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Author Topic: Just curious....anyone ever use the Owen's Bee Vac?  (Read 2166 times)
joker1656
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« on: April 17, 2010, 07:56:37 AM »

I received one yesterday from Brushy Mountain.  I am looking forward to using it.  I was wondering if anyone else has this vac, or has used it anywhere.  (probably would have been a good question before purchase LOL)
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JP
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« Reply #1 on: April 17, 2010, 08:12:13 AM »

I've seen this vac on their site and wondered if its as good a design as they say it is.

My #1 concern would be with ventilation. Is the bucket vented? Where do the bees go? Is there an inner container of some type? How many if so, come with the set up?


...JP
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joker1656
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« Reply #2 on: April 17, 2010, 08:43:11 AM »

Yes, the bees do go into a container.  It is a cylindrical cage that is about a foot tall and 10 inches in diameter.  The bucket has a "gate" that you can open and close to control suction.  That is the only ventilation. 

The cage has about an inch clearance all the way around, while inside the bucket.  I am a little worried that there is not enough ventilation to leave the bees inside very long.  I guess the only way I will know is to use it and see.  I definitely should have purchased another cage. 

I think I can make the cage easily, though.  That'd save me another $40 with shipping etc.  With several cages it looks like it might be a pretty decent little vac.  I'm a novice though, so I can't hope to predict too accurately.   

It is not quite what I expected, but I have never seen one in person.  I hope it works well and that I did not waste $120.  We will see. 
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"Fear not the night.  Fear that which walks the night.  I am that which walks the night, BUT only EVIL need fear me..."-Lt. Col. David Grossman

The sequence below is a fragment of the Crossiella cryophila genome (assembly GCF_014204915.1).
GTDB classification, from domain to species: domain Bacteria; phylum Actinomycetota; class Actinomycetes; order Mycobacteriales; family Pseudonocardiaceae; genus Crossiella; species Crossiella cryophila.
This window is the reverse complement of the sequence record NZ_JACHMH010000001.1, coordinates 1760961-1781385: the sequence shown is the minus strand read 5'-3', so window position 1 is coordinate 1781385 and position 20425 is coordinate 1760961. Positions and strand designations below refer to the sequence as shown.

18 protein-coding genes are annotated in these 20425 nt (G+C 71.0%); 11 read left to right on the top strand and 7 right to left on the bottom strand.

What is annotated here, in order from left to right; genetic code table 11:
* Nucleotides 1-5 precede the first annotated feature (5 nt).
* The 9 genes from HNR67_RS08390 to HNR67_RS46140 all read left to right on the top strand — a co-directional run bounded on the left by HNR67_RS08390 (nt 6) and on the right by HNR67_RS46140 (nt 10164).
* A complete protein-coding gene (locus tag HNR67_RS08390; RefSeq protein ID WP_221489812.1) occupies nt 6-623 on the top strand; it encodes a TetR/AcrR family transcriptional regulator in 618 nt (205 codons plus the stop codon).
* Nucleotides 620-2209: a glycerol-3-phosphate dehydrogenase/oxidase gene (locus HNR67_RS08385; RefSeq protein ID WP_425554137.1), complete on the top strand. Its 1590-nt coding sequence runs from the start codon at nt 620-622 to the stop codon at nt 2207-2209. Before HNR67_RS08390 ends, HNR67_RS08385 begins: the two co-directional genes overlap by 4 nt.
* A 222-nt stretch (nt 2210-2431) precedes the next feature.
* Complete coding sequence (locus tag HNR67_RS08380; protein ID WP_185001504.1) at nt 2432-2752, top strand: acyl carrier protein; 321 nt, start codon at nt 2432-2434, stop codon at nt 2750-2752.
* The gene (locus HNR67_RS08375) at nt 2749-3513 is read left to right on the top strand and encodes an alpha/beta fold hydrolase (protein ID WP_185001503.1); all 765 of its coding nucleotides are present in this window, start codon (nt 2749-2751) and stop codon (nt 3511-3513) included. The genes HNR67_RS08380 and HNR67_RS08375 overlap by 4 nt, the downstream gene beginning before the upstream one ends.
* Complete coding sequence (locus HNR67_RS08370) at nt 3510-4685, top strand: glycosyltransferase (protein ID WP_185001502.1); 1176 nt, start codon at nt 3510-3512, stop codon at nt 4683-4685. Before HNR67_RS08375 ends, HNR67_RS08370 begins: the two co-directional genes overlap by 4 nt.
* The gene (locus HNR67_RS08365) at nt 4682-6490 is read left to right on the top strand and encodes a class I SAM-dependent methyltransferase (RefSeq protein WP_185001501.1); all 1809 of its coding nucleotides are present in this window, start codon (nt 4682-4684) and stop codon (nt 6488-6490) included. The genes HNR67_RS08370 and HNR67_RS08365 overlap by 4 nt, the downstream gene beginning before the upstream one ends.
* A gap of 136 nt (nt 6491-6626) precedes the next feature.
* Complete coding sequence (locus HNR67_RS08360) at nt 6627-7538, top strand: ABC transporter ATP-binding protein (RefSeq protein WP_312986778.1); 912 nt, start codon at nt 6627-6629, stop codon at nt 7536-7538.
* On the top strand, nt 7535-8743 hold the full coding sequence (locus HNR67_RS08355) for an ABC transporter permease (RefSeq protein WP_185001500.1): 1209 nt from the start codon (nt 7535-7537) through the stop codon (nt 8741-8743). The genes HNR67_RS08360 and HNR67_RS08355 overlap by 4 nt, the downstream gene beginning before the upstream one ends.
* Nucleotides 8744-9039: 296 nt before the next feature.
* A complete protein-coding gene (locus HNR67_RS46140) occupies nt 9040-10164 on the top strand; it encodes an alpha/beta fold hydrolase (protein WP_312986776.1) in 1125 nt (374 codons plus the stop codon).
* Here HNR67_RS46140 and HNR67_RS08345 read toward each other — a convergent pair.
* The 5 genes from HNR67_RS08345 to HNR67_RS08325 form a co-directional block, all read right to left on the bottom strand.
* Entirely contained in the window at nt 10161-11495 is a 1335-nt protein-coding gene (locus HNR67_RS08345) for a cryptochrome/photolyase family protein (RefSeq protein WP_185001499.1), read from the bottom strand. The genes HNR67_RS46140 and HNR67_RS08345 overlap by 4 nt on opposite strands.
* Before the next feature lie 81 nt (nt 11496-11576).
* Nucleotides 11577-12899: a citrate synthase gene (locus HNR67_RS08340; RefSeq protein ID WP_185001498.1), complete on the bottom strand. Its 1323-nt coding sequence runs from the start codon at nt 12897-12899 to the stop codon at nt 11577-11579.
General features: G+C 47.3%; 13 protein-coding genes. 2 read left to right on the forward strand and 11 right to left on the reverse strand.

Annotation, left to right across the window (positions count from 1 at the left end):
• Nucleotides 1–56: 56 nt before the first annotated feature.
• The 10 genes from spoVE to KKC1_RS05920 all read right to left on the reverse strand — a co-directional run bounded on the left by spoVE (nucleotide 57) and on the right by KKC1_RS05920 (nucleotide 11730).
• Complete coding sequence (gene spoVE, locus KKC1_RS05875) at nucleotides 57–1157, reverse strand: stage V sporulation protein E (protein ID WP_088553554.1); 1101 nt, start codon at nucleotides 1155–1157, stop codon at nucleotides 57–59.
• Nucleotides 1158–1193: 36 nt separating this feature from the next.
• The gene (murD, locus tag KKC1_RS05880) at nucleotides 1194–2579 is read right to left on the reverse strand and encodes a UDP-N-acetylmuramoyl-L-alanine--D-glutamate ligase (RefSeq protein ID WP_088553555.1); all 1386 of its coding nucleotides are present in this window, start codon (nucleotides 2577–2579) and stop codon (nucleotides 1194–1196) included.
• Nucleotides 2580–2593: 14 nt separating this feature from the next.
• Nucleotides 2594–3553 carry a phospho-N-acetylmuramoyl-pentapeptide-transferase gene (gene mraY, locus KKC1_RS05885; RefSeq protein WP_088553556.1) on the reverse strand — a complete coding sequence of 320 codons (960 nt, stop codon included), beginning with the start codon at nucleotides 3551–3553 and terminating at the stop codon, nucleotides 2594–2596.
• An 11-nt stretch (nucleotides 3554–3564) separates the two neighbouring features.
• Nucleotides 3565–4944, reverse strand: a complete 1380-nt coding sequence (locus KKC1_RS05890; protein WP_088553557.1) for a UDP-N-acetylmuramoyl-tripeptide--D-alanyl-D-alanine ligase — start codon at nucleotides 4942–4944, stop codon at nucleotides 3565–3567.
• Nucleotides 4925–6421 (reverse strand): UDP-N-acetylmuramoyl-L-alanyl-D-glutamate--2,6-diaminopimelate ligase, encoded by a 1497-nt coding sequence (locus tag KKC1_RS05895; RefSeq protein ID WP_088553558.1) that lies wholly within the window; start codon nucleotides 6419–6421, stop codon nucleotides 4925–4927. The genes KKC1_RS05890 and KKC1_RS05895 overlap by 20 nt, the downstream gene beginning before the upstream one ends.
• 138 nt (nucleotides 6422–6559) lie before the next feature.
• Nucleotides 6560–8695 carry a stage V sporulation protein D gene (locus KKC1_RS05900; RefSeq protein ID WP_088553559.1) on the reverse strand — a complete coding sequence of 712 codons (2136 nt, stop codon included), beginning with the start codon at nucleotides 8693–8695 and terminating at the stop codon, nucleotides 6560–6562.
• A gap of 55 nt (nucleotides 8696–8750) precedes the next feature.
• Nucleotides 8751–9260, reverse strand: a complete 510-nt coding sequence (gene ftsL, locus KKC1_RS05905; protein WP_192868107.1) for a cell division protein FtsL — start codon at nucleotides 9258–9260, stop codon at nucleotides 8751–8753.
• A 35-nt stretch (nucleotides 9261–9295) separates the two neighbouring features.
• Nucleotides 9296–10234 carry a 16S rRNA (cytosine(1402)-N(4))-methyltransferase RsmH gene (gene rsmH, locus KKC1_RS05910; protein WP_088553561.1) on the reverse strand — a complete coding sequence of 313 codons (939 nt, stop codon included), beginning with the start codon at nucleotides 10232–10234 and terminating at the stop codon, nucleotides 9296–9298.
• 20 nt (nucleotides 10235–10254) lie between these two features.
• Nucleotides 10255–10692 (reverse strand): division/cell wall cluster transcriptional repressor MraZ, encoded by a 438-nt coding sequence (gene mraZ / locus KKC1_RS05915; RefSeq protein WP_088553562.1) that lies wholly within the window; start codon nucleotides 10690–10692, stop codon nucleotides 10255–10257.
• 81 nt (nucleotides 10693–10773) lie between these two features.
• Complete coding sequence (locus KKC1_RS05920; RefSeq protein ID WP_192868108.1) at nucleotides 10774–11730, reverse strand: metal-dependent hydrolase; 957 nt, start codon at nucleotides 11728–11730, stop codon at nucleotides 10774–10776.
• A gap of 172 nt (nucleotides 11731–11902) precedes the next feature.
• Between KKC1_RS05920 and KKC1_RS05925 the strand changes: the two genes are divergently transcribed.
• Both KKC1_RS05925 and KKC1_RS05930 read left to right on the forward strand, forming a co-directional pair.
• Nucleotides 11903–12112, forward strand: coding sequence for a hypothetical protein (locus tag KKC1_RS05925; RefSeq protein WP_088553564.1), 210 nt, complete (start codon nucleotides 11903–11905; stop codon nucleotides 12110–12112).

JP
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« Reply #3 on: April 17, 2010, 08:46:17 AM »

It may not be good in hot temps on removals but I'm thinking a good swarm catcher.

Let us know your results.


...JP
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Pink Cow
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« Reply #4 on: April 19, 2010, 03:59:44 PM »

I've borrowed one twice now, so I can give a few thoughts from my limited experience. I love the idea and the design, but I think this device cries out for a few improvements.

The owner told me he felt that far too many bees were killed when he started using it and realized they were injured entering the wire cylinder. He placed a piece of soft foam rubber against the back side of the cylinder, opposite the intake and says this has helped survival quite a bit. The bees used to just bang against the wire. Also, I think even with the gate valve completely open to regulate suction that it is still too strong for some situations. They should have either installed two valves, or one larger. This is easily fixed with a trip to the hardware store, five or so dollars and 30 minutes of your time. The last issue is that the vacuum motor is open to the same space as the cylinder and is not screened in any way. On our second use, I was driving home with my daughter and when I turned to say something to her I saw a bee walking on her shoulder. I turned around, and we had quite a number of them loose in the car. The cylinder lid was a bit warped, allowing escape, then the bees were going right through openings in the motor to freedom. Obviously, they were not planning for the lid to warp when designing this device, but if the motor was screened from the main chamber we'd not have had the problem.

After using it and giving it a good study, I banged out a plan and started collecting the parts to make myself a copy. I figure it can be done for $50-60 California dollars if you have to buy everything new. Given the cost of shipping this thing at a 45lb rate, that is quite a savings. I got a used vacuum just like the one the original uses for next to nothing, so I'm way ahead already.
« Last Edit: April 19, 2010, 04:10:11 PM by Pink Cow » Logged
AllenF
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« Reply #5 on: April 19, 2010, 04:09:12 PM »

California dollars?   Is that like regular dollars, but with more tax?
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joker1656